Thursday, March 23, 2006

Sacred Play

These days one of the greatest challenges I face is not so much work as it is play, specifically, playing with my children. I never would have imagined play to be so difficult, but I’m finding that, as I get older, playing (at least the kind of playing done by the likes of 3 and 5 year olds) can be…well…just another form of hard work. And, in our house, Mom and Dad are expected to participate.

For all its challenges, I continue to be amazed at the play of my children. These past winter months meant extended time indoors; they also meant that the house was in total disarray, from top to bottom. Toys, blankets, books…a real mess. Frankly, as long as their play was peaceable, this wasn’t too much of an issue. Peace-amid-clutter is preferable to any sort of disharmony, in my opinion.

I’ve noticed certain themes reappearing in their play. Play is, after all, a form of drama. There is usually some sort of crisis involved. Imaginary rock slides of cascading blankets and pillows. Terrible storms wrecking havoc upon cities of blocks. Trains toppling over crumbling bridges. There are the variations of the cops-and-robbers theme: stories populated with good guys and (of course) bad guys, locked in eternal struggle. And, if there are moments of defeat in their play, there will soon come eventual redemption and victory. The good guys, after all, always win.

These themes—crisis, seeming defeat, eventual victory—are deeply imbedded in the fabric of their imaginary universe. I am not so sure where these themes are developed in their minds; probably through stories we tell, books and (who knows?) maybe even the television. They not only perceive these dramatic themes but they also live them out through their play, enacting little dramas, whether with toy trains, stuffed animals, whatever they can animate with their imaginations. And by playing, they are wound up in the story they create. They become, in some sense, the story they tell. Only through time and experience will these stories unfold in their own reality. Life is (as most adults will admit) a reality of crisis, seeming defeat, and (hopefully) moments of victory despite it all.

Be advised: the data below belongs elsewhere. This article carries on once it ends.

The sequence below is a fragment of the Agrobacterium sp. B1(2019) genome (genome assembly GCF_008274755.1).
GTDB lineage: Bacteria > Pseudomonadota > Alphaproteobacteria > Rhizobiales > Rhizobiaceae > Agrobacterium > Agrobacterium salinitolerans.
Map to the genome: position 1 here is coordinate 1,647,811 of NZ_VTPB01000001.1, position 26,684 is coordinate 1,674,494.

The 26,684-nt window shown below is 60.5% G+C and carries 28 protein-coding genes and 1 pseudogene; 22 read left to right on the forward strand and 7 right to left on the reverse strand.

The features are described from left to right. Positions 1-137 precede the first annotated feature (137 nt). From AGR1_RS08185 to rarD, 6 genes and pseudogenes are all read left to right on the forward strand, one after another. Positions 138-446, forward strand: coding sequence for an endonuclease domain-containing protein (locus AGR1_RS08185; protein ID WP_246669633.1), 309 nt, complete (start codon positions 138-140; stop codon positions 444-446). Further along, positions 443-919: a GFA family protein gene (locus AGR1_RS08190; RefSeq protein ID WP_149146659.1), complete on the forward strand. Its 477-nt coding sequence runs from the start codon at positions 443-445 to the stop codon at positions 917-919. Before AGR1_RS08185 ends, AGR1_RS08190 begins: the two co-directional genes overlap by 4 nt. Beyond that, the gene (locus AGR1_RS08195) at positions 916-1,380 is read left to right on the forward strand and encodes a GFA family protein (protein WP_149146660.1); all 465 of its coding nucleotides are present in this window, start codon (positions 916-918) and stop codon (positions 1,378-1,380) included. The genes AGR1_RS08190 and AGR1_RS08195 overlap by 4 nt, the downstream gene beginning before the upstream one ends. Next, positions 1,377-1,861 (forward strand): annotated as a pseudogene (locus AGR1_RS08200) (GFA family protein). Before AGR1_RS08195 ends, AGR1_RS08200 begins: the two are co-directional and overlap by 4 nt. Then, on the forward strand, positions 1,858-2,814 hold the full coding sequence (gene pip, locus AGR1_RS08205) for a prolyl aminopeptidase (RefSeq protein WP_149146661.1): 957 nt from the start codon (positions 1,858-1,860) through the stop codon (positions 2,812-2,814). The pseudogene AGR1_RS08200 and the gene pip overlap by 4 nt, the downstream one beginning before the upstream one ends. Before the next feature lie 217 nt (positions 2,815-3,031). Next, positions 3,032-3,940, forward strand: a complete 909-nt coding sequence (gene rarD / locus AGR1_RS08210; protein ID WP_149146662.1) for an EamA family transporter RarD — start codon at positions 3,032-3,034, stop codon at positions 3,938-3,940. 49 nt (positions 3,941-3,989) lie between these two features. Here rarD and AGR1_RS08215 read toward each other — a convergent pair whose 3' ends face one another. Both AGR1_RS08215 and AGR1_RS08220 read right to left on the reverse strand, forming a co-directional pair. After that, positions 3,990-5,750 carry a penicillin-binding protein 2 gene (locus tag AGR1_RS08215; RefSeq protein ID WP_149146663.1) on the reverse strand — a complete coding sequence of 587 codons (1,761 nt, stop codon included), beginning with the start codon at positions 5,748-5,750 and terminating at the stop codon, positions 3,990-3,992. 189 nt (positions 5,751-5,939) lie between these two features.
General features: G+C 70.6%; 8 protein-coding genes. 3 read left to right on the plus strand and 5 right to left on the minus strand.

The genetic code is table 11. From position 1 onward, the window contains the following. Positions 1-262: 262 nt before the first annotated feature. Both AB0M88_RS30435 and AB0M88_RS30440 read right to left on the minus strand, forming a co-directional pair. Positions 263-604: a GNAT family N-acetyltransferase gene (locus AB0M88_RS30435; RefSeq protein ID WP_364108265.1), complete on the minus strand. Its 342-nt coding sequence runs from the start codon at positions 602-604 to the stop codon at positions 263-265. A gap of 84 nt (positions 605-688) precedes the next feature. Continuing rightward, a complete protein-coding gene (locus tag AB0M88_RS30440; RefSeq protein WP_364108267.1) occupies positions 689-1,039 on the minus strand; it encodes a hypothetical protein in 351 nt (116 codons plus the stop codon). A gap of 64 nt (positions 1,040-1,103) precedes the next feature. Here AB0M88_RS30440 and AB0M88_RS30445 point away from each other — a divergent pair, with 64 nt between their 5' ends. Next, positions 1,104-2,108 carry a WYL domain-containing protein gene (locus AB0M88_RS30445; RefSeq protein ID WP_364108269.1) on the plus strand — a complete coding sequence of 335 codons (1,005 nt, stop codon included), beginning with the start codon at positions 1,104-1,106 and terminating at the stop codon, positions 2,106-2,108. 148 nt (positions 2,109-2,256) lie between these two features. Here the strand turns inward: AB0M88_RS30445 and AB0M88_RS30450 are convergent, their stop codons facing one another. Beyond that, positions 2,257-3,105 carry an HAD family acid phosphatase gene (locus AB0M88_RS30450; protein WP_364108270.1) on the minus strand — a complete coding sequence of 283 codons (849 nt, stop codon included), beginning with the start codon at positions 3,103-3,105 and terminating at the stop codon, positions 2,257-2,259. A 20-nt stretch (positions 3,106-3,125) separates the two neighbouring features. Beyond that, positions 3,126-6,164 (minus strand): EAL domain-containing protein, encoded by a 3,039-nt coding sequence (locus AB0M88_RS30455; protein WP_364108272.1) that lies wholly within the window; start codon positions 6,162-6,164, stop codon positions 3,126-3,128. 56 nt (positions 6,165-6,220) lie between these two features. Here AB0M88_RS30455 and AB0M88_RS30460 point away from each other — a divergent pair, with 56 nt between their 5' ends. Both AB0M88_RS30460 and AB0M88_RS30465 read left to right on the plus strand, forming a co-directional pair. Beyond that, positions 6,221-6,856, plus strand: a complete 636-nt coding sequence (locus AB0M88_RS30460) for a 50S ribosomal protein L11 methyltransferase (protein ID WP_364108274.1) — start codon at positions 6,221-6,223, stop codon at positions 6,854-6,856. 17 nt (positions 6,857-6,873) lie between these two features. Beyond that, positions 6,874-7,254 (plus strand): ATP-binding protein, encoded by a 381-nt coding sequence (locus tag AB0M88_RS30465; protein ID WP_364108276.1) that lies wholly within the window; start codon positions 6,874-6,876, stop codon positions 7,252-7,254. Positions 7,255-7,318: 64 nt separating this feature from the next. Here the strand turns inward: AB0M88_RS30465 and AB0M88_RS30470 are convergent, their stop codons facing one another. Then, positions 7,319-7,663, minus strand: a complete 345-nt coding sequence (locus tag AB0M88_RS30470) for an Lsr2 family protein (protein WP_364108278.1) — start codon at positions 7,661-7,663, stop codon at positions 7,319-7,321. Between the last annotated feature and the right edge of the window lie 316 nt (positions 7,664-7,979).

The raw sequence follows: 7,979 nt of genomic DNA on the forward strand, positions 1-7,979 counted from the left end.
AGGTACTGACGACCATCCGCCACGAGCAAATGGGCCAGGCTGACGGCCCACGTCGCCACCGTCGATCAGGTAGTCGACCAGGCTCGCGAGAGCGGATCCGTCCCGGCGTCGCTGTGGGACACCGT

In the coming weeks, the Church enacts—or shall we say plays—these very themes. We probably don’t think often of our worship life as “play,” but that might be a good way to think about it. After all, we already live in the reality of the Resurrection; yet we play Holy Week, immersing ourselves in that sacred story of the crisis of sin, seeming defeat of the cross, the victory of the resurrection. It’s not just a liturgical exercise. It’s a re-telling and a re-enacting of a sacred story, much in the same way children will re-enact their favorite stories. By letting ourselves be drawn into the story, say, of Jesus washing his disciples’ feet, or the agony of Gethsemane, or indeed, the astonishing discovery of the empty tomb on that first Easter, we claim our place in the story. It’s not simply the story about Jesus and his followers who lived in a faraway time and a faraway place; it’s our story. By playing it out we rediscover the crisis of our humanness, the seeming defeat in the face of death, and the astonishing reality of victory through the resurrection of Jesus.

As another holy season comes upon us, let us allow ourselves to be astonished again at this, our story. Let us allow ourselves to experience the tension and intimacy at the table with Jesus, confronted by his call to radical love. Let us sink to the depths of our deepest brokenness, revealed and experienced in his cross. And let us rise and shine—again—with the astonishing news that he is not dead, but he is risen! This is the glorious good news! Let us play it out, and then (most importantly) let us live it out!

+ Pastor Tom Kildea

Friday, March 03, 2006

Reflections on Ash Wednesday

At our Ash Wednesday liturgies, those words, remember that you are dust, and to dust you shall return, were repeated again and again as 100+ people were marked with ashen crosses. I don't know why this year that image has been particularly profound to me. A real counter-cultural ritual, this. Especially moving was marking my wife and 3 year old with that reminder of death. If that doesn't put Lent into some perspective, I don't know what will.

Someone asked me on Wednesday, "how long are we supposed to keep this on our foreheads?" I recalled the inconsistency I felt on past Ash Wednesdays, with Matthew 6 still ringing in our ears ("be careful not to parade your piety..."), while Christians walked around with this cross for all to see. Should we not do as the gospel commands? Wash our faces, and get on with life with our hearts rent, not our clothing/ourward appearance?